While many pneumatic actuators have remained unchanged, except for the addition of smart positioners, there have been some new innovations in pneumatic actuation.
A number of piston and rotary actuators have been creeping into power plants, which primarily have used diaphragm actuators on control valves.
Pneumatic actuators equipped with smart positioners now functionally compete with electric actuators in terms of fail-in-position operation on loss of signal at significantly less cost.
Hydraulic actuators are more popular because of their ability to achieve high torque. Some companies offer a linear actuator that can be modified for rotary action through a gearbox.
The device has been around for more than a decade and offers a digitally stepped servomotor pump to provide higher positioning accuracy than pneumatic actuators.
Hydraulic actuators have even been used to position small turbine control valves. The actuator is connected to a nearby smart programmable electronic box with an umbilical cable.
Configuration and calibration is made easy through this box, which can be mounted away from the process for convenient access.
CONTINUOUS AND PRECISE ACTUATION
The Contrac series continuous electric variable-speed actuators are the ideal solution for highly precise, continuous position regulation of injection control valves and reduce operating costs.
The intelligent field devices of Contrac actuator systems are based upon ABB's family of conventional rotary and linear actuators. The name Contrac is an amalgamation of the words 'control' and 'actuator'. The actuator system sets itself apart with continuous positioning, precise control, long service intervals, overload protection in end positions without torque-dependent cut-off as well as its high protection class. The series comprises tried and tested mechanical components combined with microprocessor electronics and is compatible with fieldbuses as well as conventional control methods. The devices offer diagnostic options and parameter settings are performed via a graphic user interface. The systems are self-monitoring and offer fail-safe back-up of technical data.
In the most frequently used duty, the Contrac actuator follows an analogue setpoint signal in continuous operation. As the torque or force increases or decreases smoothly, the mechanical components are not subjected to load peaks. This facilitates long service intervals and a long service life of the actuator and actuating element. In this material-friendly duty, Contrac systems can also be operated when control commands are received as pulses from a step controller. In this way, the user can benefit from these unique operating features even in older plants, which frequently still use step control or simple open-closed commands. Torques and forces can be set independently of each other as well as the direction of motion. This can either be set via a constant value or a torque/force characteristic curve. The speed settings are made in a similar manner.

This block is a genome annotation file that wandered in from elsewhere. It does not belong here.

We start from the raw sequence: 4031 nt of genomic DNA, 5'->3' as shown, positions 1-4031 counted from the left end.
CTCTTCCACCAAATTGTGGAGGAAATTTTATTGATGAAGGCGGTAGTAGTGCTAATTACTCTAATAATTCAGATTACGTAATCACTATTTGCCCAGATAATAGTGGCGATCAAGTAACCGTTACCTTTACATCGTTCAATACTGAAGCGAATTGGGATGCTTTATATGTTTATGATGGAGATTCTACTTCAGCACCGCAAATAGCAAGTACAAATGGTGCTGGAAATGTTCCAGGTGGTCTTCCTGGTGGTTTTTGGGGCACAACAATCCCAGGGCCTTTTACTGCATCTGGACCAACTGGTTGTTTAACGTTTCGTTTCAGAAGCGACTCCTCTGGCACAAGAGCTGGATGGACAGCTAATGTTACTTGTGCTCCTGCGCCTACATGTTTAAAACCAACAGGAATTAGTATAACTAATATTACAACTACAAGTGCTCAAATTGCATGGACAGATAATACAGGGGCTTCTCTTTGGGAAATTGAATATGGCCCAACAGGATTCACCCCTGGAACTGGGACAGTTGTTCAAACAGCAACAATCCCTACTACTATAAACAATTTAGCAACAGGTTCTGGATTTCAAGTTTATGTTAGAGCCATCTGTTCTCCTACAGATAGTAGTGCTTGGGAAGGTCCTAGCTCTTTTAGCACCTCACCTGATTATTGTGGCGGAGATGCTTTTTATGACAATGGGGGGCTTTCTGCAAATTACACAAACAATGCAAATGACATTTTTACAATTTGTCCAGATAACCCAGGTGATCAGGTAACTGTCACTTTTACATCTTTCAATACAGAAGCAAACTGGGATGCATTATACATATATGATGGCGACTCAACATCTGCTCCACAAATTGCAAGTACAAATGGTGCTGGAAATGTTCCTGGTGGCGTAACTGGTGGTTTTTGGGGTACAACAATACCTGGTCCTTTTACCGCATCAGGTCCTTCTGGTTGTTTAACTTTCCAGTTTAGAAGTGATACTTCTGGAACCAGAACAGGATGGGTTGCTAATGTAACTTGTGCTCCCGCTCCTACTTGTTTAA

In the "Drive to end position" duty, individual settings are available for the respective end position. Depending on the settings, the motor either remains on or is switched off as soon as the actuator reaches its defined position and the brake is applied to stop the motor. With the help of the breakaway function, the Contrac actuator can make up to 200% of its rated torque or rated force available in the end position areas. This allows jammed actuating elements to be safely moved out of their end position. For most control loops, minimal valve movements near the end position make little sense from a technical perspective. If, however, process variables change at this actuating element position, the actuator will follow the resulting control commands and there is a danger that the valve final control element will sustain permanent damage if it is approached too often. There is also a danger that valve positions very close to the end positions will cause cavitation. ABB actuators avoid this effect by defining a small area in front of the end position. As soon as the actuator reaches this area, it behaves as if it were set to 'Drive to end position'.
The three-phase asynchronous motor with cage rotor guarantees safe and reliable operation. The use of a frequency converter allows the torque and stroke time of the intelligent actuator to be varied. This means that both parameters can be adapted to the actuating element or process independently of each other. The motor is constantly under voltage, and increases or reduces the torque gently and in proportion to the control deviation. The actuator is always switched on, meaning that no restrictions are placed on the control loop, even at the maximum permissible ambient temperature.